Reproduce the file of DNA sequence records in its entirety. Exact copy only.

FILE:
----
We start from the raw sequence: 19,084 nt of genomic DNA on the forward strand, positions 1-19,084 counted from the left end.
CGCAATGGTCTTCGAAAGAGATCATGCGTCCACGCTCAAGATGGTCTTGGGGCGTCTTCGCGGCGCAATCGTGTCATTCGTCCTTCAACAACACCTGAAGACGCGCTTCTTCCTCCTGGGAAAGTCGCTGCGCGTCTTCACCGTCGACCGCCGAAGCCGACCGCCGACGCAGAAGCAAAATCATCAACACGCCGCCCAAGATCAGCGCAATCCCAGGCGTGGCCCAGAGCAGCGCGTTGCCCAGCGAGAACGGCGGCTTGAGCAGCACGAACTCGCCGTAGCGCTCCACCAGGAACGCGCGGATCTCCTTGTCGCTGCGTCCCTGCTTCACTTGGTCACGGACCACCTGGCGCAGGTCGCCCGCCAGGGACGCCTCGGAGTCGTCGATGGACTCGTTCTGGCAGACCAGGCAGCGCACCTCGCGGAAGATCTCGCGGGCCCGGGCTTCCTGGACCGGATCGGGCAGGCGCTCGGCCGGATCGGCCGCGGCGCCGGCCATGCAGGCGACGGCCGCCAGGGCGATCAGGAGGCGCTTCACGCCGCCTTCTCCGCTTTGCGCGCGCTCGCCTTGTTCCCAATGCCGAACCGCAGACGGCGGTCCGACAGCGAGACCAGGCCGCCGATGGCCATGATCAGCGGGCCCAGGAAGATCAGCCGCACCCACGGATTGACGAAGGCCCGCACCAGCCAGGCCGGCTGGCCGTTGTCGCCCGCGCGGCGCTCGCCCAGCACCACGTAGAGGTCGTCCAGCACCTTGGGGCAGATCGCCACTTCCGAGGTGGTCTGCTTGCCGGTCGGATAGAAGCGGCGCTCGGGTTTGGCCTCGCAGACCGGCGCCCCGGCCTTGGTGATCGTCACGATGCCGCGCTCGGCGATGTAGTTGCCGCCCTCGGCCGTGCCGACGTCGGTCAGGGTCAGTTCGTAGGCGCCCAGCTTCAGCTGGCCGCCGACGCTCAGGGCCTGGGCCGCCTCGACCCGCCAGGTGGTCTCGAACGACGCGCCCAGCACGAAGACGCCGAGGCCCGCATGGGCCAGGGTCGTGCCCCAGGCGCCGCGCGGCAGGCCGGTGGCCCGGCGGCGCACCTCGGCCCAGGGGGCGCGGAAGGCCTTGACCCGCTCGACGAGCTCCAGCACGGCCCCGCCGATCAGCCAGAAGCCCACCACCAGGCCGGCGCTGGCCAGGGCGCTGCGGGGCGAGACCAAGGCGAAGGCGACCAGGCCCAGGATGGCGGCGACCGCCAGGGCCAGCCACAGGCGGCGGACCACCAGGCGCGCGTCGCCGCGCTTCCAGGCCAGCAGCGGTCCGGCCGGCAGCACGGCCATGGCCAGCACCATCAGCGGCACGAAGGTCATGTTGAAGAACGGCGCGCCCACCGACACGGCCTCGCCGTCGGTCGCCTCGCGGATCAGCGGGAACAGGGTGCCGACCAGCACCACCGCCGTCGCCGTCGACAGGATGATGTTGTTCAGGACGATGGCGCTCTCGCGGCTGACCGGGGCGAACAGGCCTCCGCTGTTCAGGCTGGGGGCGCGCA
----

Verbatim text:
We start from the raw sequence: 19,084 nt of genomic DNA on the forward strand, positions 1-19,084 counted from the left end.
CGCAATGGTCTTCGAAAGAGATCATGCGTCCACGCTCAAGATGGTCTTGGGGCGTCTTCGCGGCGCAATCGTGTCATTCGTCCTTCAACAACACCTGAAGACGCGCTTCTTCCTCCTGGGAAAGTCGCTGCGCGTCTTCACCGTCGACCGCCGAAGCCGACCGCCGACGCAGAAGCAAAATCATCAACACGCCGCCCAAGATCAGCGCAATCCCAGGCGTGGCCCAGAGCAGCGCGTTGCCCAGCGAGAACGGCGGCTTGAGCAGCACGAACTCGCCGTAGCGCTCCACCAGGAACGCGCGGATCTCCTTGTCGCTGCGTCCCTGCTTCACTTGGTCACGGACCACCTGGCGCAGGTCGCCCGCCAGGGACGCCTCGGAGTCGTCGATGGACTCGTTCTGGCAGACCAGGCAGCGCACCTCGCGGAAGATCTCGCGGGCCCGGGCTTCCTGGACCGGATCGGGCAGGCGCTCGGCCGGATCGGCCGCGGCGCCGGCCATGCAGGCGACGGCCGCCAGGGCGATCAGGAGGCGCTTCACGCCGCCTTCTCCGCTTTGCGCGCGCTCGCCTTGTTCCCAATGCCGAACCGCAGACGGCGGTCCGACAGCGAGACCAGGCCGCCGATGGCCATGATCAGCGGGCCCAGGAAGATCAGCCGCACCCACGGATTGACGAAGGCCCGCACCAGCCAGGCCGGCTGGCCGTTGTCGCCCGCGCGGCGCTCGCCCAGCACCACGTAGAGGTCGTCCAGCACCTTGGGGCAGATCGCCACTTCCGAGGTGGTCTGCTTGCCGGTCGGATAGAAGCGGCGCTCGGGTTTGGCCTCGCAGACCGGCGCCCCGGCCTTGGTGATCGTCACGATGCCGCGCTCGGCGATGTAGTTGCCGCCCTCGGCCGTGCCGACGTCGGTCAGGGTCAGTTCGTAGGCGCCCAGCTTCAGCTGGCCGCCGACGCTCAGGGCCTGGGCCGCCTCGACCCGCCAGGTGGTCTCGAACGACGCGCCCAGCACGAAGACGCCGAGGCCCGCATGGGCCAGGGTCGTGCCCCAGGCGCCGCGCGGCAGGCCGGTGGCCCGGCGGCGCACCTCGGCCCAGGGGGCGCGGAAGGCCTTGACCCGCTCGACGAGCTCCAGCACGGCCCCGCCGATCAGCCAGAAGCCCACCACCAGGCCGGCGCTGGCCAGGGCGCTGCGGGGCGAGACCAAGGCGAAGGCGACCAGGCCCAGGATGGCGGCGACCGCCAGGGCCAGCCACAGGCGGCGGACCACCAGGCGCGCGTCGCCGCGCTTCCAGGCCAGCAGCGGTCCGGCCGGCAGCACGGCCATGGCCAGCACCATCAGCGGCACGAAGGTCATGTTGAAGAACGGCGCGCCCACCGACACGGCCTCGCCGTCGGTCGCCTCGCGGATCAGCGGGAACAGGGTGCCGACCAGCACCACCGCCGTCGCCGTCGACAGGATGATGTTGTTCAGGACGATGGCGCTCTCGCGGCTGACCGGGGCGAACAGGCCTCCGCTGTTCAGGCTGGGGGCGCGCA